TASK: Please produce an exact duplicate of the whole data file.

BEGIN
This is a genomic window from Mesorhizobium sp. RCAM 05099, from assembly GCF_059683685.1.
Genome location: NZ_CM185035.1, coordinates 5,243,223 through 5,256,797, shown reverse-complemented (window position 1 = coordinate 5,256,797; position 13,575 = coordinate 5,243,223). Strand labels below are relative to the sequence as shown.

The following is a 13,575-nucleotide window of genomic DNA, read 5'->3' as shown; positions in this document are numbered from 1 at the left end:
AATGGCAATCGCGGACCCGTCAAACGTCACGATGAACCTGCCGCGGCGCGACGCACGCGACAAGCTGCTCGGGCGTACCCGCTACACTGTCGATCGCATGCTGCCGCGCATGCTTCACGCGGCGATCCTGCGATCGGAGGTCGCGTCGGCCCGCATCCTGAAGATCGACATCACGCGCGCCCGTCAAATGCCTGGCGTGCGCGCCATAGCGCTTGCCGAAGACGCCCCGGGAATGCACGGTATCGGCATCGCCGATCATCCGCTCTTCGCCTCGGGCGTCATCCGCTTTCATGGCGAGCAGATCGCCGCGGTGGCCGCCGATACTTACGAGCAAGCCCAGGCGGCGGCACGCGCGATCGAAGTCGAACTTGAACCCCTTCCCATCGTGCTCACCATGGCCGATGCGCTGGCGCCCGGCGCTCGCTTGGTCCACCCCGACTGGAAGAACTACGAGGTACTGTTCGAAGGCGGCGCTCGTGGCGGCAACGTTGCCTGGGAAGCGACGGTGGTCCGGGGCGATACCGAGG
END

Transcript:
This is a genomic window from Mesorhizobium sp. RCAM 05099, from assembly GCF_059683685.1.
Genome location: NZ_CM185035.1, coordinates 5,243,223 through 5,256,797, shown reverse-complemented (window position 1 = coordinate 5,256,797; position 13,575 = coordinate 5,243,223). Strand labels below are relative to the sequence as shown.

The following is a 13,575-nucleotide window of genomic DNA, read 5'->3' as shown; positions in this document are numbered from 1 at the left end:
AATGGCAATCGCGGACCCGTCAAACGTCACGATGAACCTGCCGCGGCGCGACGCACGCGACAAGCTGCTCGGGCGTACCCGCTACACTGTCGATCGCATGCTGCCGCGCATGCTTCACGCGGCGATCCTGCGATCGGAGGTCGCGTCGGCCCGCATCCTGAAGATCGACATCACGCGCGCCCGTCAAATGCCTGGCGTGCGCGCCATAGCGCTTGCCGAAGACGCCCCGGGAATGCACGGTATCGGCATCGCCGATCATCCGCTCTTCGCCTCGGGCGTCATCCGCTTTCATGGCGAGCAGATCGCCGCGGTGGCCGCCGATACTTACGAGCAAGCCCAGGCGGCGGCACGCGCGATCGAAGTCGAACTTGAACCCCTTCCCATCGTGCTCACCATGGCCGATGCGCTGGCGCCCGGCGCTCGCTTGGTCCACCCCGACTGGAAGAACTACGAGGTACTGTTCGAAGGCGGCGCTCGTGGCGGCAACGTTGCCTGGGAAGCGACGGTGGTCCGGGGCGATACCGAGG